Successful conservation of rare, threatened, and valuable plants is dependent on an understanding of the threats that they face. Also, conservationists must prioritise species and populations based on their value to humans, which may be cultural, economic, medicinal, etc. The study of fossil pollen (palaeoecology), deposited through time in sediments from lakes and bogs, can help inform the debate over which species to prioritise: which are native, and when did they arrive? How did humans impact species richness? By establishing such biodiversity baselines, policymakers can make more informed value judgements over which habitats and species to conserve, especially where conservation efforts are weighted in favour of native and/or endemic flora. Continue reading →
Camera traps are a useful means for researchers to observe the behaviour of animal populations in the wild or to assess biodiversity levels of remote locations like the tropical rain forest. Researchers from the University of St Andrews, the Max Planck Institute for Evolutionary Anthropology (MPI-EVA) and the German Centre for Integrative Biodiversity Research (iDiv) recently extended distance sampling analytical methods to accommodate data from camera traps. This new development allows abundances of multiple species to be estimated from camera trapping data collected over relatively short time intervals – information critical to effective wildlife management and conservation.
Remote motion-sensitive photography, or camera trapping, is revolutionising surveys of wild animal populations. Camera traps are an efficient means of detecting rare species, conducting species inventories and biodiversity assessments, estimating site occupancy, and observing behaviour. If individual animals can be identified from the images obtained, camera trapping data can also be used to estimate animal density and population size – information critical to effective wildlife management and conservation. Continue reading →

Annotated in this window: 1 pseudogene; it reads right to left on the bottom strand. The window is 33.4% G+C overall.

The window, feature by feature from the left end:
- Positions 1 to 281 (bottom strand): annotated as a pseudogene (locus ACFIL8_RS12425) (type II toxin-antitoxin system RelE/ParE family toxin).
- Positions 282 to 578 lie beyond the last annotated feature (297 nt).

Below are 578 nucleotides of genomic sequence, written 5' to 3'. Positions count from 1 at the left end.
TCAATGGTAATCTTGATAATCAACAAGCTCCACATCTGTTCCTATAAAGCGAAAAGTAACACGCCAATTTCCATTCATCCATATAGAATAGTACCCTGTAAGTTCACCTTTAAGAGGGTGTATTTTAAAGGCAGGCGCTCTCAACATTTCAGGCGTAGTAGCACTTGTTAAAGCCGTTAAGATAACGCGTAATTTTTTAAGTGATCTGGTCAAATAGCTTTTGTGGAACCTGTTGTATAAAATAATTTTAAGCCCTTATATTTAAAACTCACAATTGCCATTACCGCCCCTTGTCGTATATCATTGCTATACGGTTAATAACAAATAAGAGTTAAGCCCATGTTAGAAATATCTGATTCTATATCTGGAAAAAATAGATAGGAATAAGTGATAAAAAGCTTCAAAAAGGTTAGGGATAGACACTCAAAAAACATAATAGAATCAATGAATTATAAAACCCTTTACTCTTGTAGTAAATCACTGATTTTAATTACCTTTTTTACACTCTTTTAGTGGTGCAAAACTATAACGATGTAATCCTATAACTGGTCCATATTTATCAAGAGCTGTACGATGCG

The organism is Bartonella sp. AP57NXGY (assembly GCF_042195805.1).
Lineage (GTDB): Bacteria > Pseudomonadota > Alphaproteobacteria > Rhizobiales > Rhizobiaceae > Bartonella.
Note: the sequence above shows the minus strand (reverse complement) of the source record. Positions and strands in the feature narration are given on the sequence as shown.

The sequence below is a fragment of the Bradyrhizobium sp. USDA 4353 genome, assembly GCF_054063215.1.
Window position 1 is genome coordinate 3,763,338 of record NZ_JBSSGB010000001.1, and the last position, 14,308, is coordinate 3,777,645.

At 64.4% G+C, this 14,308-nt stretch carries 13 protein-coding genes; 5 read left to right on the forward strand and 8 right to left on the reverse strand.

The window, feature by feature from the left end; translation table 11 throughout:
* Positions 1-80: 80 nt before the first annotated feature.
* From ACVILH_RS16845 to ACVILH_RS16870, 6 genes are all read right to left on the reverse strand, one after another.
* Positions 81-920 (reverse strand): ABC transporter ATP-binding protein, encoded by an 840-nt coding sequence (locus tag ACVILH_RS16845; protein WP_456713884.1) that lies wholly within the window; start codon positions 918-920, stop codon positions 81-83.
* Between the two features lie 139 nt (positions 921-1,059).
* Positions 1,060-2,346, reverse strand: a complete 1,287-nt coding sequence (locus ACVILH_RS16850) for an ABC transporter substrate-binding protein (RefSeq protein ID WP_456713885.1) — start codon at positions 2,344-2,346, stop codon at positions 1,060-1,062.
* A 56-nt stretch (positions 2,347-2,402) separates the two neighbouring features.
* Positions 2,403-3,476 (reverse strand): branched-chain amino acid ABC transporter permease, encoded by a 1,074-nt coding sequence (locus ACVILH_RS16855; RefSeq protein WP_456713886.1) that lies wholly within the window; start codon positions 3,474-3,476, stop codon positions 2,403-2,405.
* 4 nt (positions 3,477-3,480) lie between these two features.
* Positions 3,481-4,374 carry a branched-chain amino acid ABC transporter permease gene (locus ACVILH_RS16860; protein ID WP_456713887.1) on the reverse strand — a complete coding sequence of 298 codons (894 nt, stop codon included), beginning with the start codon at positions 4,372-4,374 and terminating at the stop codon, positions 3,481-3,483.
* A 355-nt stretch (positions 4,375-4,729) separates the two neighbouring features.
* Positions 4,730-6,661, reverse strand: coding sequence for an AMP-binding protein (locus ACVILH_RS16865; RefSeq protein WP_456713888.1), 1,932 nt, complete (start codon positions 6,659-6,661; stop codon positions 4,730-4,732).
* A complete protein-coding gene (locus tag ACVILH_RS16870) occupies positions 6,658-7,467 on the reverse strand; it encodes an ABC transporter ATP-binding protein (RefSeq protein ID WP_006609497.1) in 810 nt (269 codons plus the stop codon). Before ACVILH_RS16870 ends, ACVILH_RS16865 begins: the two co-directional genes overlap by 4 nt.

This issue contains three Applications articles and two Open Access articles. These five papers are freely available to everyone, no subscription required.
– MatlabHTK: A software interface to a popular speech recognition system making it possible for non-experts to implement hidden Markov models for bioacoustic signal processing.
–PrimerMiner: The R package PrimerMiner batch downloads DNA barcode gene sequences from BOLD and NCBI databases for specified target taxonomic groups and then applies sequence clustering into operational taxonomic units to reduce biases introduced by the different number of available sequences per species.
–BarcodingR: An integrated software package that provides a comprehensive implementation of species identification methods, including artificial intelligence, fuzzy-set, Bayesian and kmer-based methods, that are not readily available in other packages.